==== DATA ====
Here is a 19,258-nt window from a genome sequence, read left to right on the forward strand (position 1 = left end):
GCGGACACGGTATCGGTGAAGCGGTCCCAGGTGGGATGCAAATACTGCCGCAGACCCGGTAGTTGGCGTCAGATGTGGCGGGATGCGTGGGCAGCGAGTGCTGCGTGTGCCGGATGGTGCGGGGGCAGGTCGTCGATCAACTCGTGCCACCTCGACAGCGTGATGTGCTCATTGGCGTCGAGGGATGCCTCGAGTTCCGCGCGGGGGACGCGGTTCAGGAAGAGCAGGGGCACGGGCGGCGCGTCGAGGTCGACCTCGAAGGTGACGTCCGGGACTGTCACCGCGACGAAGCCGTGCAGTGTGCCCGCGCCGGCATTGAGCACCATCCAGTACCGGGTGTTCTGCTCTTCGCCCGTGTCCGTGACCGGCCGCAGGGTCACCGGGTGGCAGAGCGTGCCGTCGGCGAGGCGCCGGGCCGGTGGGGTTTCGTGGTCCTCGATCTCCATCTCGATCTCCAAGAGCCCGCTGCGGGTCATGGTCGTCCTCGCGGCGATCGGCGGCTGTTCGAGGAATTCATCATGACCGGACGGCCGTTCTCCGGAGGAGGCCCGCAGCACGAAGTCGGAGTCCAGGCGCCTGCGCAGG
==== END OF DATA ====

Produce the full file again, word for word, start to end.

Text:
Here is a 19,258-nt window from a genome sequence, read left to right on the forward strand (position 1 = left end):
GCGGACACGGTATCGGTGAAGCGGTCCCAGGTGGGATGCAAATACTGCCGCAGACCCGGTAGTTGGCGTCAGATGTGGCGGGATGCGTGGGCAGCGAGTGCTGCGTGTGCCGGATGGTGCGGGGGCAGGTCGTCGATCAACTCGTGCCACCTCGACAGCGTGATGTGCTCATTGGCGTCGAGGGATGCCTCGAGTTCCGCGCGGGGGACGCGGTTCAGGAAGAGCAGGGGCACGGGCGGCGCGTCGAGGTCGACCTCGAAGGTGACGTCCGGGACTGTCACCGCGACGAAGCCGTGCAGTGTGCCCGCGCCGGCATTGAGCACCATCCAGTACCGGGTGTTCTGCTCTTCGCCCGTGTCCGTGACCGGCCGCAGGGTCACCGGGTGGCAGAGCGTGCCGTCGGCGAGGCGCCGGGCCGGTGGGGTTTCGTGGTCCTCGATCTCCATCTCGATCTCCAAGAGCCCGCTGCGGGTCATGGTCGTCCTCGCGGCGATCGGCGGCTGTTCGAGGAATTCATCATGACCGGACGGCCGTTCTCCGGAGGAGGCCCGCAGCACGAAGTCGGAGTCCAGGCGCCTGCGCAGG